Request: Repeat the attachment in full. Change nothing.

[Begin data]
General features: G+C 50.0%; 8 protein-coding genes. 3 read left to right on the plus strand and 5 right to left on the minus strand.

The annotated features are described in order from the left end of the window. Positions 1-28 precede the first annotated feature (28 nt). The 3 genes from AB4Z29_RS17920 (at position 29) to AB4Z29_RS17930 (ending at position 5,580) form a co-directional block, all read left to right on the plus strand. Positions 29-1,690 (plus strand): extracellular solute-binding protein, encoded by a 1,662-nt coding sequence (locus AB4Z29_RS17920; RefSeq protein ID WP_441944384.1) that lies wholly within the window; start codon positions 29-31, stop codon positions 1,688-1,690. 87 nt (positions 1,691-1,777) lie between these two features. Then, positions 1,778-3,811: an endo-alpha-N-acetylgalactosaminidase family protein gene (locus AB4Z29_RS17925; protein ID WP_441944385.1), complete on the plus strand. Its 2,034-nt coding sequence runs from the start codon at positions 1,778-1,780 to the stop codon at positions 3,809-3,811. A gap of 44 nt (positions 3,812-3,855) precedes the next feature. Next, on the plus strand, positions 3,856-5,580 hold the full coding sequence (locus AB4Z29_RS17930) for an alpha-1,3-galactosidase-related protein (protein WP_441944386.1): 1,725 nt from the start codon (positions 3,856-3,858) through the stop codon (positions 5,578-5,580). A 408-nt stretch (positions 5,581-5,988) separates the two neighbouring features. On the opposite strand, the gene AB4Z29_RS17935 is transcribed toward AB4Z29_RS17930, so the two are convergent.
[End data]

General features: G+C 50.0%; 8 protein-coding genes. 3 read left to right on the plus strand and 5 right to left on the minus strand.

The annotated features are described in order from the left end of the window. Positions 1-28 precede the first annotated feature (28 nt). The 3 genes from AB4Z29_RS17920 (at position 29) to AB4Z29_RS17930 (ending at position 5,580) form a co-directional block, all read left to right on the plus strand. Positions 29-1,690 (plus strand): extracellular solute-binding protein, encoded by a 1,662-nt coding sequence (locus AB4Z29_RS17920; RefSeq protein ID WP_441944384.1) that lies wholly within the window; start codon positions 29-31, stop codon positions 1,688-1,690. 87 nt (positions 1,691-1,777) lie between these two features. Then, positions 1,778-3,811: an endo-alpha-N-acetylgalactosaminidase family protein gene (locus AB4Z29_RS17925; protein ID WP_441944385.1), complete on the plus strand. Its 2,034-nt coding sequence runs from the start codon at positions 1,778-1,780 to the stop codon at positions 3,809-3,811. A gap of 44 nt (positions 3,812-3,855) precedes the next feature. Next, on the plus strand, positions 3,856-5,580 hold the full coding sequence (locus AB4Z29_RS17930) for an alpha-1,3-galactosidase-related protein (protein WP_441944386.1): 1,725 nt from the start codon (positions 3,856-3,858) through the stop codon (positions 5,578-5,580). A 408-nt stretch (positions 5,581-5,988) separates the two neighbouring features. On the opposite strand, the gene AB4Z29_RS17935 is transcribed toward AB4Z29_RS17930, so the two are convergent.